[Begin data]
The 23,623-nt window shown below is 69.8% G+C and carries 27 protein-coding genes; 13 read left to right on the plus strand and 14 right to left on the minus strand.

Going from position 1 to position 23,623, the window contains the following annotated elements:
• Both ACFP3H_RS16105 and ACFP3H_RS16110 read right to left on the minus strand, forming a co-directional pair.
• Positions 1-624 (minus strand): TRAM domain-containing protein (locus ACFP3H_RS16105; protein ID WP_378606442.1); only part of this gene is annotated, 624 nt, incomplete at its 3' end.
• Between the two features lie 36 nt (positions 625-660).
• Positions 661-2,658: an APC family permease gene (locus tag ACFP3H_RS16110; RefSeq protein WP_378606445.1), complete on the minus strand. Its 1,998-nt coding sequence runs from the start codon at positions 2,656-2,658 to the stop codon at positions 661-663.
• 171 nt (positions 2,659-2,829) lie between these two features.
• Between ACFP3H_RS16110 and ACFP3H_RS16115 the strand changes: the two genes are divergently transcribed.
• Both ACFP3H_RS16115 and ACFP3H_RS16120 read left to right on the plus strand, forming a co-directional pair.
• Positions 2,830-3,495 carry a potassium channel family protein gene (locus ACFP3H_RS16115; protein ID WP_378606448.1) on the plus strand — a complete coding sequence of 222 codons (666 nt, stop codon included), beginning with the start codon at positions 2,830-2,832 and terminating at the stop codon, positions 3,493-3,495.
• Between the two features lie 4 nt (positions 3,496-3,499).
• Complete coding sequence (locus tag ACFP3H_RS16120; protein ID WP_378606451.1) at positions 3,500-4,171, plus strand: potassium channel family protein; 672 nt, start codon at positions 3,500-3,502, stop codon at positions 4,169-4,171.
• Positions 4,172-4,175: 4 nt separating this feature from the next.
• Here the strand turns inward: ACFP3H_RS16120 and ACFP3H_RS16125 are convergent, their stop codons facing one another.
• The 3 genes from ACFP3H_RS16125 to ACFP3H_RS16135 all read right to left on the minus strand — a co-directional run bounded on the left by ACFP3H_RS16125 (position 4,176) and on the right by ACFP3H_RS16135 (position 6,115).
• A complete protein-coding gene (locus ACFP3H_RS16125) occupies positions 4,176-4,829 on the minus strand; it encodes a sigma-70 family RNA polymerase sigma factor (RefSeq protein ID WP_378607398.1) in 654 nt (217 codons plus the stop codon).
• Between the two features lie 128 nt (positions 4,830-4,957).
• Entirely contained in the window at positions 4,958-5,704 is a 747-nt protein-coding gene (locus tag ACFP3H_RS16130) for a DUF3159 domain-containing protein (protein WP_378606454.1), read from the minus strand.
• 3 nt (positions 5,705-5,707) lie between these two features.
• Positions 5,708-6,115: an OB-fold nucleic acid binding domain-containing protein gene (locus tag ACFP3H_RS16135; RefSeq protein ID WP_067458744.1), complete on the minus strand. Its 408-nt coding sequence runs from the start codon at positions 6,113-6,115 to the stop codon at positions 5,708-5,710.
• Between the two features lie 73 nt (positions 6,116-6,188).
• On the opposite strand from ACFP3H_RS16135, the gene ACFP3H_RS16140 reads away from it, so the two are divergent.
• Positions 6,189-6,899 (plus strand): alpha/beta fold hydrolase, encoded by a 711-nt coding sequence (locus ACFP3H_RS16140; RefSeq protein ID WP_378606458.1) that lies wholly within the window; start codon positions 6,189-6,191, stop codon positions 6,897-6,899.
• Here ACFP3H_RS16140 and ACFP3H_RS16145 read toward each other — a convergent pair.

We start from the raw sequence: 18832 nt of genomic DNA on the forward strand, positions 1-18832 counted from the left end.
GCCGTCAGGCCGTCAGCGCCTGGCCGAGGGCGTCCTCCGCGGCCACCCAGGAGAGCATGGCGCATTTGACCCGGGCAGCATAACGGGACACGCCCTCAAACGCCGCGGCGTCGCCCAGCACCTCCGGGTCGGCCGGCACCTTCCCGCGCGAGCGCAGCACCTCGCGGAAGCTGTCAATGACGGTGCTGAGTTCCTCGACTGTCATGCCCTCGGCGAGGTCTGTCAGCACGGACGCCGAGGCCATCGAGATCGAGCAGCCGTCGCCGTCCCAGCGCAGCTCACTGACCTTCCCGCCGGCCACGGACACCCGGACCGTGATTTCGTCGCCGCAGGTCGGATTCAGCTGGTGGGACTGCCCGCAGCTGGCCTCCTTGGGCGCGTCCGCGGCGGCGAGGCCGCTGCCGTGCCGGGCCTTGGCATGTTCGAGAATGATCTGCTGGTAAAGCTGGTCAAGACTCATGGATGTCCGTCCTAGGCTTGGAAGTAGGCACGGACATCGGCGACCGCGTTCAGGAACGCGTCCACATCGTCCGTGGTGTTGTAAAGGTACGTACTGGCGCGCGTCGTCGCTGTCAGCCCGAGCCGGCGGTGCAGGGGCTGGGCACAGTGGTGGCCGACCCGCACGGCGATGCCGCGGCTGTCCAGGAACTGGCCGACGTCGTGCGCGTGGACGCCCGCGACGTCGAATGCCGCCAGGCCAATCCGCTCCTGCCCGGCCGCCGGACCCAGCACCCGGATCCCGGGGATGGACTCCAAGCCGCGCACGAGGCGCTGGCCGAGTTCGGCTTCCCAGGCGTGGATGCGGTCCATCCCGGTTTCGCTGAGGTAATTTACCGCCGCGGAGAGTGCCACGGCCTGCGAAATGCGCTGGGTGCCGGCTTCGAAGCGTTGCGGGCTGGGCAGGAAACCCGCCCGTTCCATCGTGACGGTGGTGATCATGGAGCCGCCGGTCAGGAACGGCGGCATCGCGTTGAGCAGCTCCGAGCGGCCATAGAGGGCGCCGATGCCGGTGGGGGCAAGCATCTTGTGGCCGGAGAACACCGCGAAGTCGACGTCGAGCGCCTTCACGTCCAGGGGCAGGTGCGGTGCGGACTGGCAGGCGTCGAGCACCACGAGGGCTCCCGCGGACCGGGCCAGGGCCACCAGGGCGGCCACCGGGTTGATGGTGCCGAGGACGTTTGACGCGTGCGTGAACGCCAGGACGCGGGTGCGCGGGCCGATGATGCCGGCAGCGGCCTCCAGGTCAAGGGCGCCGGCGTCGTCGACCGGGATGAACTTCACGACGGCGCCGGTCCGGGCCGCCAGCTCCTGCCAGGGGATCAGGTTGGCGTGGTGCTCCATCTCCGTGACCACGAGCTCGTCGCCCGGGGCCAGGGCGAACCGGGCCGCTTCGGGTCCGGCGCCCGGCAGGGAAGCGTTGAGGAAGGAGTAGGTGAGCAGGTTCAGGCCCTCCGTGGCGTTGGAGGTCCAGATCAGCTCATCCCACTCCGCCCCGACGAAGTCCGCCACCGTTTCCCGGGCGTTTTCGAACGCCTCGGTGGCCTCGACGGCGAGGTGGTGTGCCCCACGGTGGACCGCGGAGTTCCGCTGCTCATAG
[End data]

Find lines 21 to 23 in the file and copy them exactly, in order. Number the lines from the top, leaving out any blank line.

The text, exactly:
• Between the two features lie 73 nt (positions 6,116-6,188).
• On the opposite strand from ACFP3H_RS16135, the gene ACFP3H_RS16140 reads away from it, so the two are divergent.
• Positions 6,189-6,899 (plus strand): alpha/beta fold hydrolase, encoded by a 711-nt coding sequence (locus ACFP3H_RS16140; RefSeq protein ID WP_378606458.1) that lies wholly within the window; start codon positions 6,189-6,191, stop codon positions 6,897-6,899.